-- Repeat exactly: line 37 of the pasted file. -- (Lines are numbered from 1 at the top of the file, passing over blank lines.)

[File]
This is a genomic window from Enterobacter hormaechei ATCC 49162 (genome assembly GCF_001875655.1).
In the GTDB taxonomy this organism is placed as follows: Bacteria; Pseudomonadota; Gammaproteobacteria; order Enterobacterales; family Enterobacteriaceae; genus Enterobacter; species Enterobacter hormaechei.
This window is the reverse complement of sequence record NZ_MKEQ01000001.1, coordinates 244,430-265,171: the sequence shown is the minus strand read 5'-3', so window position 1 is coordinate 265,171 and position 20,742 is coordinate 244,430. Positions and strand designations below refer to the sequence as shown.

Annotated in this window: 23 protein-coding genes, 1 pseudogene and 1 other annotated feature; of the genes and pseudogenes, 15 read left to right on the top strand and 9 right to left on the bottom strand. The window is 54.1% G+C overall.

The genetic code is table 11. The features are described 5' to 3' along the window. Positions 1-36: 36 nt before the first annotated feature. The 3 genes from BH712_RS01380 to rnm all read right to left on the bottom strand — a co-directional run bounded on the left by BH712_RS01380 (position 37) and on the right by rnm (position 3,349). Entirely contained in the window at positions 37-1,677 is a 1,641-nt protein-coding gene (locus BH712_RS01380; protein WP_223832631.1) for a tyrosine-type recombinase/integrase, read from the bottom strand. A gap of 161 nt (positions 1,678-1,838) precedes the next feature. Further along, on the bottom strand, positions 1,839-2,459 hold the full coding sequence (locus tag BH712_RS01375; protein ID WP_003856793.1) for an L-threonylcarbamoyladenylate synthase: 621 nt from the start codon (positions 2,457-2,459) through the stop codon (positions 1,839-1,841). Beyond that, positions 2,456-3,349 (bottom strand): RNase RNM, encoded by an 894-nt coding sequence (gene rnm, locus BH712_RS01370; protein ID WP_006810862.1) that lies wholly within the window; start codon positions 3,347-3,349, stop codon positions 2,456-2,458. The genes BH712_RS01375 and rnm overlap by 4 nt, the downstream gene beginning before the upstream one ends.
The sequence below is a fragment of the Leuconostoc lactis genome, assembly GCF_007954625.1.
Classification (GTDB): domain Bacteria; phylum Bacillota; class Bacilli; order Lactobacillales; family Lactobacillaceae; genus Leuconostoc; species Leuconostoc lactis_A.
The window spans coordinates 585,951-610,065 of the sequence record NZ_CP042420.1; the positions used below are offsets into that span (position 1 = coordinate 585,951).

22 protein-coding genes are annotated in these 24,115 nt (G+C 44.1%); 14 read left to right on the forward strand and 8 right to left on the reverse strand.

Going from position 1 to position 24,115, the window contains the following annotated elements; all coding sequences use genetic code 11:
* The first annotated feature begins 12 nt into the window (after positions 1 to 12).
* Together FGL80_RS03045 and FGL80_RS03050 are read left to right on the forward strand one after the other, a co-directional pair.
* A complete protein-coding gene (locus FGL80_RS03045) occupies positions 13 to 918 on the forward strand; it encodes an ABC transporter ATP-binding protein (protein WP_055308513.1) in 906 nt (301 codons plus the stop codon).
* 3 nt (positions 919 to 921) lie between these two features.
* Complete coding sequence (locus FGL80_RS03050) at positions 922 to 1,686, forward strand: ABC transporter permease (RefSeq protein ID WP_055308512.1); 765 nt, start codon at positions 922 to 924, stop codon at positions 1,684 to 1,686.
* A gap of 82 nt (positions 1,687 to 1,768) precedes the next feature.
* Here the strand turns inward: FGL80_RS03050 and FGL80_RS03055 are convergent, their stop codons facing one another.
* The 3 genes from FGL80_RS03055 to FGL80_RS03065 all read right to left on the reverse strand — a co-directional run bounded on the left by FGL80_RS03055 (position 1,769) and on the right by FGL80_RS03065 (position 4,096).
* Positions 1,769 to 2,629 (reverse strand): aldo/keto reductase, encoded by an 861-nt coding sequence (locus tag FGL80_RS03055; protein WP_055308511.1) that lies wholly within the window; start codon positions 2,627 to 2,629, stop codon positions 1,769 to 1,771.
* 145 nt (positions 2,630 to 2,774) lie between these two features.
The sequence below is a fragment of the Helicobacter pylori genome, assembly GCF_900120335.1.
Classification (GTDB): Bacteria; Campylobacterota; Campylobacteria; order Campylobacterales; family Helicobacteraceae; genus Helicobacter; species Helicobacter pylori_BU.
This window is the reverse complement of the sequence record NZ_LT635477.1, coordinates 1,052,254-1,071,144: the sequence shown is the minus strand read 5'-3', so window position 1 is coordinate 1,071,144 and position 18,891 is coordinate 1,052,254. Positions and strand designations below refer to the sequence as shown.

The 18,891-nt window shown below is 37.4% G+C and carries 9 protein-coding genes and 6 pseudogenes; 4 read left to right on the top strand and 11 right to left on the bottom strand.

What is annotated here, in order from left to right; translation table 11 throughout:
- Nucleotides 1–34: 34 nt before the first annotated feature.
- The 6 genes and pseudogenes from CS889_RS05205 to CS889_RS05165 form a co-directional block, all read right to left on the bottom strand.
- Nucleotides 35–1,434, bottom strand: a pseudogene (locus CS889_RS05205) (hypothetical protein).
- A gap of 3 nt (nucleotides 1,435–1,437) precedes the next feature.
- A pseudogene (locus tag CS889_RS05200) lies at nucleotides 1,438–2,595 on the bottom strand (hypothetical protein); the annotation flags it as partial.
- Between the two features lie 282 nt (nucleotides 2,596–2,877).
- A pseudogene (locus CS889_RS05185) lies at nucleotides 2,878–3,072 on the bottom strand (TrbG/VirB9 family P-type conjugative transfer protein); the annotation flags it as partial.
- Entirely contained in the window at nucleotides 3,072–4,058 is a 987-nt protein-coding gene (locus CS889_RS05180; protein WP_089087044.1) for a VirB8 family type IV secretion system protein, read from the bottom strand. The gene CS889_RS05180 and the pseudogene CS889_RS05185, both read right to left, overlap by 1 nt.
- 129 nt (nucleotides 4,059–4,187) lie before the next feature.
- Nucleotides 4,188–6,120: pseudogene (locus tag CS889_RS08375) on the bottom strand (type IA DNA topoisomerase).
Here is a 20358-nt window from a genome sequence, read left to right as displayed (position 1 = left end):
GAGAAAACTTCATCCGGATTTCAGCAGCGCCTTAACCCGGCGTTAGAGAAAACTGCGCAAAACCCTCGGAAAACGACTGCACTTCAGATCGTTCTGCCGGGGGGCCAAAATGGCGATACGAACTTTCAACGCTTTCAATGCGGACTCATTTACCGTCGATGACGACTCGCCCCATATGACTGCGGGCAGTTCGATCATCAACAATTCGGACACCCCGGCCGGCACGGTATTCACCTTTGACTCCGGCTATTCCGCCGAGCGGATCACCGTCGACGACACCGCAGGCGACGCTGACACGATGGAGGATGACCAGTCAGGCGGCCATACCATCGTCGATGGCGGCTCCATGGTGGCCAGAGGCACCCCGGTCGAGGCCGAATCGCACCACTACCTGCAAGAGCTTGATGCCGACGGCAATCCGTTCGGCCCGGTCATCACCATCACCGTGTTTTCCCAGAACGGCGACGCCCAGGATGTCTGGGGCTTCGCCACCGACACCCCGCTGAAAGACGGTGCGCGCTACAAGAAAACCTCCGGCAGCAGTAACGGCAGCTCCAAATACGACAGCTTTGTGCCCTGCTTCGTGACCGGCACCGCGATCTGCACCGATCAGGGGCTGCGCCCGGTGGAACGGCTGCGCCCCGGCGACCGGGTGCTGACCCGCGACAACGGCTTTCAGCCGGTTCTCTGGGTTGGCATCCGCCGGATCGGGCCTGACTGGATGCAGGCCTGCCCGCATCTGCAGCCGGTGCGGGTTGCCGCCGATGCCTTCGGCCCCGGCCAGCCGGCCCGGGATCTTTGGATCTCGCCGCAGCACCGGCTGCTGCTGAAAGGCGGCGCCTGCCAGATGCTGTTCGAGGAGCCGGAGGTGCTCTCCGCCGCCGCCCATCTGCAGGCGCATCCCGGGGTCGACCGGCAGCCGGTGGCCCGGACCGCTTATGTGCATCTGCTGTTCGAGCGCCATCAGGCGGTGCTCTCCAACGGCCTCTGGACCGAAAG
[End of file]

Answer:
GAGAAAACTTCATCCGGATTTCAGCAGCGCCTTAACCCGGCGTTAGAGAAAACTGCGCAAAACCCTCGGAAAACGACTGCACTTCAGATCGTTCTGCCGGGGGGCCAAAATGGCGATACGAACTTTCAACGCTTTCAATGCGGACTCATTTACCGTCGATGACGACTCGCCCCATATGACTGCGGGCAGTTCGATCATCAACAATTCGGACACCCCGGCCGGCACGGTATTCACCTTTGACTCCGGCTATTCCGCCGAGCGGATCACCGTCGACGACACCGCAGGCGACGCTGACACGATGGAGGATGACCAGTCAGGCGGCCATACCATCGTCGATGGCGGCTCCATGGTGGCCAGAGGCACCCCGGTCGAGGCCGAATCGCACCACTACCTGCAAGAGCTTGATGCCGACGGCAATCCGTTCGGCCCGGTCATCACCATCACCGTGTTTTCCCAGAACGGCGACGCCCAGGATGTCTGGGGCTTCGCCACCGACACCCCGCTGAAAGACGGTGCGCGCTACAAGAAAACCTCCGGCAGCAGTAACGGCAGCTCCAAATACGACAGCTTTGTGCCCTGCTTCGTGACCGGCACCGCGATCTGCACCGATCAGGGGCTGCGCCCGGTGGAACGGCTGCGCCCCGGCGACCGGGTGCTGACCCGCGACAACGGCTTTCAGCCGGTTCTCTGGGTTGGCATCCGCCGGATCGGGCCTGACTGGATGCAGGCCTGCCCGCATCTGCAGCCGGTGCGGGTTGCCGCCGATGCCTTCGGCCCCGGCCAGCCGGCCCGGGATCTTTGGATCTCGCCGCAGCACCGGCTGCTGCTGAAAGGCGGCGCCTGCCAGATGCTGTTCGAGGAGCCGGAGGTGCTCTCCGCCGCCGCCCATCTGCAGGCGCATCCCGGGGTCGACCGGCAGCCGGTGGCCCGGACCGCTTATGTGCATCTGCTGTTCGAGCGCCATCAGGCGGTGCTCTCCAACGGCCTCTGGACCGAAAG